Taking place at arm's length, though, their romance is not terribly consequential in story terms. Rather like Gilbert in Anne of the Island, Miho remains mostly off-screen as Moritaka's muse.

A more emotionally compelling narrative follows the blossoming friendship between Akito and Kaya Miyoshi, Miho's classmate. They squabble like Anne and Gilbert from the first two Green Gables books. The blue-collar Kaya doesn't aspire to a whole lot, other than being with Akito.

But Kaya's down-to-earth nature keeps Akito and Moritaka and the studio on an even keel. Her relationship with Akito matures in a positive direction. It gives the series much of its heart and warmth. The series could have used more Kaya. And Miho needn't have been quite so absent.

The story does start with a few cheats. Moritaka's grandfather lends Moritaka the use of Nobuhiro's studio. Hisashi Sasaki, the managing editor at Shonen Jack, worked with Nobuhiro. So he knows Moritaka, though doesn't do him any favors, other than giving him a fair shot.

A fair shot at Shonen Jack, née Shonen Jump. From the start, Moritaka and Akito aim for the top.

Shonen Jump is the best-selling manga magazine in Japan. At its height during the mid-1980s, it sold a staggering 6.5 million copies a week. Though demographic changes have cut deeply into those numbers, Shonen Jump still boasts a weekly circulation of two million.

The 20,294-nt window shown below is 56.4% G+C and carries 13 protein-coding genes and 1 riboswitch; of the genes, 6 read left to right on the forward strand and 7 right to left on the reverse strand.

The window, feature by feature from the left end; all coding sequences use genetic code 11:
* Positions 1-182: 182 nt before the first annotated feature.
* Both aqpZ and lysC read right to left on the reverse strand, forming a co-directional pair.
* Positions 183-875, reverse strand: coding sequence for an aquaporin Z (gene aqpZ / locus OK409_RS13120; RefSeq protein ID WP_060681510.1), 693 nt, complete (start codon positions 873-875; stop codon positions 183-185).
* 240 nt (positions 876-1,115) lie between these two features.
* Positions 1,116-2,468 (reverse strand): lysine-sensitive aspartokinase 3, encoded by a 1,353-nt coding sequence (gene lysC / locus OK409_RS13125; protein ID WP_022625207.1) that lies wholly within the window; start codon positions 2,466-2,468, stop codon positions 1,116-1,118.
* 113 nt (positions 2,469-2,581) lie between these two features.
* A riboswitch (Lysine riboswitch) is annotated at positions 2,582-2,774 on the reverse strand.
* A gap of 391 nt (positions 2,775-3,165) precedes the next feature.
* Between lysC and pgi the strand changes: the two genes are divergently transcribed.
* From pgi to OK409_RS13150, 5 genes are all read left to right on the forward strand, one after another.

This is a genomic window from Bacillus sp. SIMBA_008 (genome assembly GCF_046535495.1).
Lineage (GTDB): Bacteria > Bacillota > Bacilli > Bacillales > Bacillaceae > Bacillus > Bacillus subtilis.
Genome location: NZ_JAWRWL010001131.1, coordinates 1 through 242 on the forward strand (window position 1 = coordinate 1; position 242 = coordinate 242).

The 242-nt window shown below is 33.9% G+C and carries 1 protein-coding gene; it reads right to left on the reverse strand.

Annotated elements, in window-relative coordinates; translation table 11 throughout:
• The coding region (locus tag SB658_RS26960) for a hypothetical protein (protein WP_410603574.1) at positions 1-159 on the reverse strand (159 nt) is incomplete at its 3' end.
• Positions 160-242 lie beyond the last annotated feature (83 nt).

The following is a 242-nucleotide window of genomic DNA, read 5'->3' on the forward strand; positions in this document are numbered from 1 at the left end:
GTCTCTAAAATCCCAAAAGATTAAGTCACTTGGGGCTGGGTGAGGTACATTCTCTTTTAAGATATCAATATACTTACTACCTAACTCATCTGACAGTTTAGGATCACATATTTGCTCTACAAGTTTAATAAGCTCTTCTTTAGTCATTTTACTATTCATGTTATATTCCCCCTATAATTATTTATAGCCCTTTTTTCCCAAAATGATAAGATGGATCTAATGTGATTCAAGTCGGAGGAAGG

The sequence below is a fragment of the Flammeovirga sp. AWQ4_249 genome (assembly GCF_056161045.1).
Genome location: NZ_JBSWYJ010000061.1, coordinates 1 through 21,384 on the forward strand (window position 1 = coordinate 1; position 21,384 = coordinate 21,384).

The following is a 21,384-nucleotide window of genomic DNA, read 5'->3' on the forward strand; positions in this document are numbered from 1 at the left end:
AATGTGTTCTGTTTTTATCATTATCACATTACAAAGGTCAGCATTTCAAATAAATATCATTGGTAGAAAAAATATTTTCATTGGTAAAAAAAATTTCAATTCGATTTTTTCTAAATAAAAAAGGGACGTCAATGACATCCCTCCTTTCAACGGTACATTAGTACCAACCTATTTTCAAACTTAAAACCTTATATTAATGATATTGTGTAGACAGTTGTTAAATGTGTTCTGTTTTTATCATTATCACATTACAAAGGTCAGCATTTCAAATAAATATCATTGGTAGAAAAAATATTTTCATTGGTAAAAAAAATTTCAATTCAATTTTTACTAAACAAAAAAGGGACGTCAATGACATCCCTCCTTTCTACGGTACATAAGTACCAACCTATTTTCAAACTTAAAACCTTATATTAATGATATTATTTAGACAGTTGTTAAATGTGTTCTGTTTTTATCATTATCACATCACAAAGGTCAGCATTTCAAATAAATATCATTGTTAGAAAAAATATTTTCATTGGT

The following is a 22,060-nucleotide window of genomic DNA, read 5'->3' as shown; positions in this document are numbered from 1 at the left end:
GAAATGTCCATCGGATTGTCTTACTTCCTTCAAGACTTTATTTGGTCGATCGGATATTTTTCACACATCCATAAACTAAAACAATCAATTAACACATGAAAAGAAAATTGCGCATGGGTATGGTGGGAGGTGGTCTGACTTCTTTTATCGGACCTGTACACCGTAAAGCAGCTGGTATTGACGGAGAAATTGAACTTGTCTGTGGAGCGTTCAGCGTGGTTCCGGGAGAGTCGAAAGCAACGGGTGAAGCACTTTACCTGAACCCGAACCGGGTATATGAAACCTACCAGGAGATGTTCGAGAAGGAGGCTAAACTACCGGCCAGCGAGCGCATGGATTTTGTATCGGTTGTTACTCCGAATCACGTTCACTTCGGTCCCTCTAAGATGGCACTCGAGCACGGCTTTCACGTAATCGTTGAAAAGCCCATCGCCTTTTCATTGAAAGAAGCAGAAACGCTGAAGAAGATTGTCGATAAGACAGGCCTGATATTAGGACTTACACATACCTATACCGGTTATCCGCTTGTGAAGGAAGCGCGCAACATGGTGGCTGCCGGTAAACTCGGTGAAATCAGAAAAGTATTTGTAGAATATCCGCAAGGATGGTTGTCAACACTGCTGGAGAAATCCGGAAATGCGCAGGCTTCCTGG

In the anime adaptation, the magazine is called Shonen Jack and the publisher is called Yueisha instead of Shueisha. The posters of One Piece and Naruto decorating the lobby walls make it clear what publication they're referring to.

Shonen Jump has a sister publication called Next, where up and coming manga artists can test out their talent. So does Shonen Jack.

One of Moritaka and Akito's submissions ends up on the desk of Akira Hattori. The junior editors at the magazine sort through the submissions to find mangaka with promise. The careers of the editors depend on how well they can develop a mangaka's career and sustain a successful series.

After asking for revisions, Hattori enters the manuscript in an upcoming contest at Next. These contests are another way of recruiting and judging new talent. Moritaka and Akito do well and are invited to submit a one-shot to the prestigious Tezuka Award at the main magazine.

They don't make the final cut but Hattori is sufficiently impressed to ask for more submissions.

In a highly iterative process that any old-school freelance writer is familiar with, they revise and resubmit, revise and resubmit until they get an acceptance. This process takes months, even years. So the the series often makes big jumps in the timeline from episode to episode.